Too often, the traditional public-school model fails students and teachers. Charter schools, scholarship tax credits, and merit pay are giving students a better education and teachers a better career.
Hell has officially frozen over: someone from the Goldwater Institute is urging you to go see a film by the director of Al Gore’s global warming movie, An Inconvenient Truth. Davis Guggenheim’s new documentary, Waiting for Superman, makes a compelling case for sweeping reform of the American K-12 education system.
Last week, I explained Johns Hopkins University’s work on “dropout factories,” public schools where 60 percent or fewer students graduate on time. Under this definition, all of Arizona’s community colleges qualify as dropout factories, even if you consider their graduation rates after three years instead of two. I received an avalanche of email in response.
School choice is back before the U.S. Supreme Court today with Garriott v. Winn, a lawsuit that involves a challenge to Arizona’s 13-year-old scholarship tax credit program. The program funds more than 27,000 scholarships for students to attend private schools. The state authorizes an income tax credit of up to $500 for individual contributions, and $1,000 for married couples, to privately operated School Tuition Organizations. In turn, these organizations award scholarships to cover private-school tuitions.
Harvard University’s Program on Education Policy and Governance has published a new report on the Arizona tuition scholarship tax credit. The report does a great deal to answer the misleading claims of some of the program’s critics. Vicki Murray of California’s Pacific Research Institute surveyed Arizona scholarship groups and found the tuition tax credit really does expand the options available for middle- and low-income families to educate their children.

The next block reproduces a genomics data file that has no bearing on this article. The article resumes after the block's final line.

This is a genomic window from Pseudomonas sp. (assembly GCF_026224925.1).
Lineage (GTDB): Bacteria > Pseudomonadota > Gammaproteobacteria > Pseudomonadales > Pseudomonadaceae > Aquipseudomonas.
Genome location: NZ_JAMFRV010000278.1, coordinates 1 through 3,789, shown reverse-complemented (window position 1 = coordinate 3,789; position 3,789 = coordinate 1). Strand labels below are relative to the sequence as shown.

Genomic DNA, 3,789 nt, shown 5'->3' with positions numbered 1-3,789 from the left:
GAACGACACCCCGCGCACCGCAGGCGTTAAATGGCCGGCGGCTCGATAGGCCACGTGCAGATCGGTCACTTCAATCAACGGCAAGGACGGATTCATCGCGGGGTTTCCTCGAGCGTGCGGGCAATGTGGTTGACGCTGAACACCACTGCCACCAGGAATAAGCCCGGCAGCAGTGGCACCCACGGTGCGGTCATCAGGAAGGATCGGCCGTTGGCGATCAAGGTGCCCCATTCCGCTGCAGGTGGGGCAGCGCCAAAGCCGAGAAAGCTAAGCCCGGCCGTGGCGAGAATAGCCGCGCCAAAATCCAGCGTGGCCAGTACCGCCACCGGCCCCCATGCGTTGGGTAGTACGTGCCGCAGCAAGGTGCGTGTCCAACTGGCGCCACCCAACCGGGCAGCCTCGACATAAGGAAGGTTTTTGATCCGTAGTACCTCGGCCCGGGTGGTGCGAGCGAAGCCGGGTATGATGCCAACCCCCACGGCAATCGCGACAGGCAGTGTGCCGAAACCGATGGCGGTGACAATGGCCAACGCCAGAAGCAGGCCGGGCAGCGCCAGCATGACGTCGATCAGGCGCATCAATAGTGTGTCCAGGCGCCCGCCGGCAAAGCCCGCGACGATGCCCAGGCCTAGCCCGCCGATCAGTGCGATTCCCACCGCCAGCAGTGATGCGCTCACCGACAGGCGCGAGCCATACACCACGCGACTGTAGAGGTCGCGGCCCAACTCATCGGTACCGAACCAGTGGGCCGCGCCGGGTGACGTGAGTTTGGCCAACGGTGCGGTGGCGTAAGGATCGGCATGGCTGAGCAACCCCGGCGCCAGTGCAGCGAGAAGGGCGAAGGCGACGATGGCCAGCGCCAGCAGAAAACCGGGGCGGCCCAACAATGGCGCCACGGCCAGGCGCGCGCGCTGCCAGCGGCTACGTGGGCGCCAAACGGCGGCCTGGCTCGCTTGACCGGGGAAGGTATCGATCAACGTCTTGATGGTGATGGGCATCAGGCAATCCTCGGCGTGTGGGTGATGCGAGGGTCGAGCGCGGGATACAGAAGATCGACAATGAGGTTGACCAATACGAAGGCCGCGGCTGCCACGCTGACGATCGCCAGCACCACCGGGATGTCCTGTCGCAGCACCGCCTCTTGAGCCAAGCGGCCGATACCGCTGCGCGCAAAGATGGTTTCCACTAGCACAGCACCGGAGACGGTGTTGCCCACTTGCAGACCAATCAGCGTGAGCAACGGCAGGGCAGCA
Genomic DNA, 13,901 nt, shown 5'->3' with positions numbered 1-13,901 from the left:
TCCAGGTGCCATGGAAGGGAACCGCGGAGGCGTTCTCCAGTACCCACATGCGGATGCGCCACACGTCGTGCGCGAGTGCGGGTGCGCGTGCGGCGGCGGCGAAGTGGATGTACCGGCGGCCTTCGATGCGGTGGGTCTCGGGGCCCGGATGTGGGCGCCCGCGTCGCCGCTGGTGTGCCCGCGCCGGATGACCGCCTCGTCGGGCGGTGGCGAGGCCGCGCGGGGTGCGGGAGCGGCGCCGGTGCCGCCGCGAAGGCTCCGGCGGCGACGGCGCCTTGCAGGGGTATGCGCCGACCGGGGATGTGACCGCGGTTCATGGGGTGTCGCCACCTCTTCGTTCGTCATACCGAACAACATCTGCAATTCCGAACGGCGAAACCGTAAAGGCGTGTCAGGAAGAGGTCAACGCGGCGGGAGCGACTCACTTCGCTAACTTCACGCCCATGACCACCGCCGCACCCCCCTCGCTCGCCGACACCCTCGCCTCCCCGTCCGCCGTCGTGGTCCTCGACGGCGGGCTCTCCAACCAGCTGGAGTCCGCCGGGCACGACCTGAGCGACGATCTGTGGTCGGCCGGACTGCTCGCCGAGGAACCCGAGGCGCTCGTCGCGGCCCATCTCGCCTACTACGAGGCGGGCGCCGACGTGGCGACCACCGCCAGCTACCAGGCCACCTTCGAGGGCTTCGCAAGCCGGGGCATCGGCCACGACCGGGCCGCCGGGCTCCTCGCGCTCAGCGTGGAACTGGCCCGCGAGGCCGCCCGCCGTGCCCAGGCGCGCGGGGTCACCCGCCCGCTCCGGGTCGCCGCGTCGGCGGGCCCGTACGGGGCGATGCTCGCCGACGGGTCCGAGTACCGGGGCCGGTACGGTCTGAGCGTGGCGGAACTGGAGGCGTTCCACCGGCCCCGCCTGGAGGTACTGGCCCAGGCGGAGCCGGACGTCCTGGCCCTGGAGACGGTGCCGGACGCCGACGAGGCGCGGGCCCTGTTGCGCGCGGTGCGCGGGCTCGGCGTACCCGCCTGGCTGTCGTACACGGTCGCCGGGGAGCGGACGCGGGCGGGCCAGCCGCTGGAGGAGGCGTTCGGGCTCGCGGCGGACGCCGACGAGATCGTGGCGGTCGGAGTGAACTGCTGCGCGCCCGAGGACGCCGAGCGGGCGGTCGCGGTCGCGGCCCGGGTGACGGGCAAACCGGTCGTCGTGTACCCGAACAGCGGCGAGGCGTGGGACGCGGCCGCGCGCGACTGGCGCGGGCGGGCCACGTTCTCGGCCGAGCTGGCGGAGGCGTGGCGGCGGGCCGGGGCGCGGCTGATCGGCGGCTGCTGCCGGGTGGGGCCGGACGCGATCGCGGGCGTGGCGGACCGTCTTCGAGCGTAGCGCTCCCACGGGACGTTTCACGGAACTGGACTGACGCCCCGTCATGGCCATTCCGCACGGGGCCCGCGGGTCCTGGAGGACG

I recently received an invitation to attend a conference about Milton Friedman’s legacy in a variety of policy areas, and to present a paper about Dr. Friedman’s impact on education policy. This led me to prepare a progress report on the movement to engage parents in choosing the right schools for their children’s education.
So how is Dr. Friedman’s legacy looking today, two decades after the first program to fund scholarships at private schools was approved by Wisconsin in 1990?
There are ugly results from a recent analysis by the Los Angeles Times and RAND Corp. that contrasts school employee layoffs with teacher performance in the classrooms of the L.A. Unified School District. From the article:
“Because seniority is largely unrelated to performance, the district has laid off hundreds of its most promising math and English teachers. About 190 ranked in the top fifth in raising scores and more than 400 ranked in the top 40%.”
Recently, I wrote about the fact that all Arizona community colleges meet the Johns Hopkins University definition of “dropout factories” by a very wide margin. Now, Glendale Community College, which only has a completion rate of 22 percent, is adding insult to injury in the form of an anti-competitive textbook program that will make textbooks more expensive for students.
Sometimes a single sentence can send special-interest groups into a frenzy.
The latest example: House Bill 2002, sponsored by State Representative John Kavanagh, which would prohibit governmental entities from using taxpayer dollars to pay dues to groups that attempt to influence ballot outcomes.
There’s good news from Arizona’s neighbors. New Mexico’s newly elected governor, Susana Martinez, the nation’s first Latina governor, is putting her state on the path to real education reform. In her first press conference as governor-elect, she commented on Florida’s successful education reforms:
“The Florida model is a proven one…We don’t need to reinvent the wheel. We need to do what is best for New Mexico as quickly as possible.”
Pima Community College Chancellor Roy Flores recently announced that he wants the college to consider new admissions requirements. What he had to say on the subject to his governing board was right on target:
Right now, the college does not require a high school diploma or its equivalent, a GED, or SAT scores that indicate that you’re ready for college. As a consequence, we’ve been accepting people who really aren’t ready.